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What's the Difference Between Kangaroos and Wallabies?


Together with wallabies and wallaroos, kangaroos comprise the family Macropodidae which also includes the rat-kangarooos, hare-wallabies, tree-kangaroos, pademelons, the quokka and the euro.

The kangaroo's ancestors were tree dwellers with prehensile tails and toes adapted for grasping branches in a similar manner to possums. As they came to ground and took to grazing and hopping, they gradually increased in size and developed elongated hind limbs which made their forelimbs appear undeveloped.

The tail also became elongated for use as a counterbalance when hopping and as a prop when grazing. A change of diet brought about a change in the structure of the kangaroo's teeth and digestive organs. The various species differ mainly in size and are classified according to the structure of the teeth rather than outward appearance so that it is difficult for a lay person to identify a particular species of kangaroo.

Kangaroos vary in size from the small rat kangaroo which has a body length of about 30 cm to the great grey kangaroo which may stand over 2 meters tall. Colours range through various shades of grey and brown and some have bands of stripes on the lower back and tail.

All kangaroos are herbivorous except for the rat-kangaroo, which feeds on insects and their larvae, worms, fruit and grass roots. This diet is thought to account for their strong musk odor.

Larger species such as the grey or red kangaroos are strong, speedy and agile and can reach a speed of 48 km per hour in leaps averaging 11 meters. Tree kangaroos are not agile on the ground but can make huge leaps from trees, sometimes as far as 18 meters.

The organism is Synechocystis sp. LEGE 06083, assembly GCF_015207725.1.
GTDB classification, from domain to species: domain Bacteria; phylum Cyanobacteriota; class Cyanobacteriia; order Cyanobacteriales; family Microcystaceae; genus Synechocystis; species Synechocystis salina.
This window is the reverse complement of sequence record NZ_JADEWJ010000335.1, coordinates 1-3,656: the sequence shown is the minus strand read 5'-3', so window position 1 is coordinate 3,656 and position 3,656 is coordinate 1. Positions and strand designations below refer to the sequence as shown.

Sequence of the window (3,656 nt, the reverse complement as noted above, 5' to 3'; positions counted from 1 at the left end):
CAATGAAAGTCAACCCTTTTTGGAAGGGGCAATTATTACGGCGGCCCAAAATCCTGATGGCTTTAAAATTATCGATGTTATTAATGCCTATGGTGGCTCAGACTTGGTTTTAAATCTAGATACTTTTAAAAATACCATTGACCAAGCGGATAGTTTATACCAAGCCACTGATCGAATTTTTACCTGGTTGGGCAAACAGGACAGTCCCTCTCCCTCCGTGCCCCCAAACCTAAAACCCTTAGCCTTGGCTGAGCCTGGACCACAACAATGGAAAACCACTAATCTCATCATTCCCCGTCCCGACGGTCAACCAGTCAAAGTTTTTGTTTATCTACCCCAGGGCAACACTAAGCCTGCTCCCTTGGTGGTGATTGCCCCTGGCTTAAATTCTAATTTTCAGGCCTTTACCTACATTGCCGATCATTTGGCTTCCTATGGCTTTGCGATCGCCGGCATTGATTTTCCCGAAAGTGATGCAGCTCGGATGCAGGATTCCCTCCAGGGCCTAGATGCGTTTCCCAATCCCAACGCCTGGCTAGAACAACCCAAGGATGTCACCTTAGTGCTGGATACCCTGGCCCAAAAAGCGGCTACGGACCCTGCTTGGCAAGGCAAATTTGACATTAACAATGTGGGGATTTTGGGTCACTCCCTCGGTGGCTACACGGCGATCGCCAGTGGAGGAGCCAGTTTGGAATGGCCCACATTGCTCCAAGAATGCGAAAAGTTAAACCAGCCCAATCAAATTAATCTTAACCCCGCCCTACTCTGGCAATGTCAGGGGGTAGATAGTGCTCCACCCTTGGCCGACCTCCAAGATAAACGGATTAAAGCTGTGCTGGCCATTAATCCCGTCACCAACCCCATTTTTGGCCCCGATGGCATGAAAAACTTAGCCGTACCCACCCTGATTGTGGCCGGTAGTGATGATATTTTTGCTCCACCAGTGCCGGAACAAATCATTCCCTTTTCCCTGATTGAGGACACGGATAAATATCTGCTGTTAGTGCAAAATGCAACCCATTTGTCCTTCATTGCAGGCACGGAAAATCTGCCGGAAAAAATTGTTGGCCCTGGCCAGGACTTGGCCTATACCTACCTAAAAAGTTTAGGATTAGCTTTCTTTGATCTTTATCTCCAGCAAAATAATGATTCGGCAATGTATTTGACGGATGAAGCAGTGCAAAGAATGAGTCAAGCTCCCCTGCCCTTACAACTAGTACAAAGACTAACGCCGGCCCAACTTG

Being marsupials, kangaroos carry their young in a pouch. When first born the young are only a few centimetres long and extremely immature. However, they make their way unassisted from the birth canal to the pouch where they attach themselves to a teat which swells to hold them securely in place. Early settlers, observing this, came to the conclusion that the young somehow grew from the mother's teats.

When Captain James Cook first saw animals 'of a light mouse colour and the full size of a grey hound ... jumping seven or eight feet at each hop upon its hind legs only', he was told by the aborigines that they were kangaroos, or kangurus - the first Aborigine word to be used in the English language.

The kangaroo is the dominant native animal of Australia and is found now here else in the world except for Papua New Guinea and a few neighbouring islands. It is generally a harmless, docile animal but if cornered will sometimes balance on its tail and rake the enemy with the nails on its hind feet. As captives in zoos or sanctuaries they become very tame and can be hand fed and fondled.

In the wild kangaroos sometimes become so numerous that they are regarded by farmers as a menace. Officers of the State National Parks and Wildlife Services then grant shooters' licences to kill a controlled number. The hides are used in the manufacture of purses, wallets and toy koala bears for children, and the meat is used in the production of pet food.

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